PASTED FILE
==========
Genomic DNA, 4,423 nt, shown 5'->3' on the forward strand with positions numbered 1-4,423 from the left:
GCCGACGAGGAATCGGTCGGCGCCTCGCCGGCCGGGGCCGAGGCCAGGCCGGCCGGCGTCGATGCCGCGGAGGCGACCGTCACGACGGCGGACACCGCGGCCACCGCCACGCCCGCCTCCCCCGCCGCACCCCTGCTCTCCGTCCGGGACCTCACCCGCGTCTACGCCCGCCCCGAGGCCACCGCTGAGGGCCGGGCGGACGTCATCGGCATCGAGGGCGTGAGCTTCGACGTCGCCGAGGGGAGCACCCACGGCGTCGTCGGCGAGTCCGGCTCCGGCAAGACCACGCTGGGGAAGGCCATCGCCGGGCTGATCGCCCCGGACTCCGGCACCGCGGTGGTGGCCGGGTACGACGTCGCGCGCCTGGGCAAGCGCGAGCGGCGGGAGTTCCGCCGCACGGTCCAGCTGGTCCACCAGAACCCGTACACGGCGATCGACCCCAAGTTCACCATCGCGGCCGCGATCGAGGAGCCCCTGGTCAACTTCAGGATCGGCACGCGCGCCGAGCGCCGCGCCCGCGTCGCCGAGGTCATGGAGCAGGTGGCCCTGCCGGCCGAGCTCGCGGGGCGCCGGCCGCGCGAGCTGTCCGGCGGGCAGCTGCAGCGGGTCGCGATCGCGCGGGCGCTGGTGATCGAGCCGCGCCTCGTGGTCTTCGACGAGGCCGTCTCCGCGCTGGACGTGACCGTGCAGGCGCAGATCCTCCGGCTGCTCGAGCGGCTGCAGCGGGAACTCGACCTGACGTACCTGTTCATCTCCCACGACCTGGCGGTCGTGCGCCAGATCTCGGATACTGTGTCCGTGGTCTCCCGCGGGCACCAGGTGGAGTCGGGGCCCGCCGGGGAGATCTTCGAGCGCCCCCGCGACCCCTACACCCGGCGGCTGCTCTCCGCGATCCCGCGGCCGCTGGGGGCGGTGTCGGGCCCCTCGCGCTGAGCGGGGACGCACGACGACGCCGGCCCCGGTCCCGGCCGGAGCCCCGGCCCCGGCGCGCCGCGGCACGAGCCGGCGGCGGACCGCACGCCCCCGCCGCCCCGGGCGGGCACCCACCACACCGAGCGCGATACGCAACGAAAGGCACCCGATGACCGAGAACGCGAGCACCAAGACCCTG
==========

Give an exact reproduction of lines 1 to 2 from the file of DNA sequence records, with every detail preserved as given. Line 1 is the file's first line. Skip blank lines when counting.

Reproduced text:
Genomic DNA, 4,423 nt, shown 5'->3' on the forward strand with positions numbered 1-4,423 from the left:
GCCGACGAGGAATCGGTCGGCGCCTCGCCGGCCGGGGCCGAGGCCAGGCCGGCCGGCGTCGATGCCGCGGAGGCGACCGTCACGACGGCGGACACCGCGGCCACCGCCACGCCCGCCTCCCCCGCCGCACCCCTGCTCTCCGTCCGGGACCTCACCCGCGTCTACGCCCGCCCCGAGGCCACCGCTGAGGGCCGGGCGGACGTCATCGGCATCGAGGGCGTGAGCTTCGACGTCGCCGAGGGGAGCACCCACGGCGTCGTCGGCGAGTCCGGCTCCGGCAAGACCACGCTGGGGAAGGCCATCGCCGGGCTGATCGCCCCGGACTCCGGCACCGCGGTGGTGGCCGGGTACGACGTCGCGCGCCTGGGCAAGCGCGAGCGGCGGGAGTTCCGCCGCACGGTCCAGCTGGTCCACCAGAACCCGTACACGGCGATCGACCCCAAGTTCACCATCGCGGCCGCGATCGAGGAGCCCCTGGTCAACTTCAGGATCGGCACGCGCGCCGAGCGCCGCGCCCGCGTCGCCGAGGTCATGGAGCAGGTGGCCCTGCCGGCCGAGCTCGCGGGGCGCCGGCCGCGCGAGCTGTCCGGCGGGCAGCTGCAGCGGGTCGCGATCGCGCGGGCGCTGGTGATCGAGCCGCGCCTCGTGGTCTTCGACGAGGCCGTCTCCGCGCTGGACGTGACCGTGCAGGCGCAGATCCTCCGGCTGCTCGAGCGGCTGCAGCGGGAACTCGACCTGACGTACCTGTTCATCTCCCACGACCTGGCGGTCGTGCGCCAGATCTCGGATACTGTGTCCGTGGTCTCCCGCGGGCACCAGGTGGAGTCGGGGCCCGCCGGGGAGATCTTCGAGCGCCCCCGCGACCCCTACACCCGGCGGCTGCTCTCCGCGATCCCGCGGCCGCTGGGGGCGGTGTCGGGCCCCTCGCGCTGAGCGGGGACGCACGACGACGCCGGCCCCGGTCCCGGCCGGAGCCCCGGCCCCGGCGCGCCGCGGCACGAGCCGGCGGCGGACCGCACGCCCCCGCCGCCCCGGGCGGGCACCCACCACACCGAGCGCGATACGCAACGAAAGGCACCCGATGACCGAGAACGCGAGCACCAAGACCCTG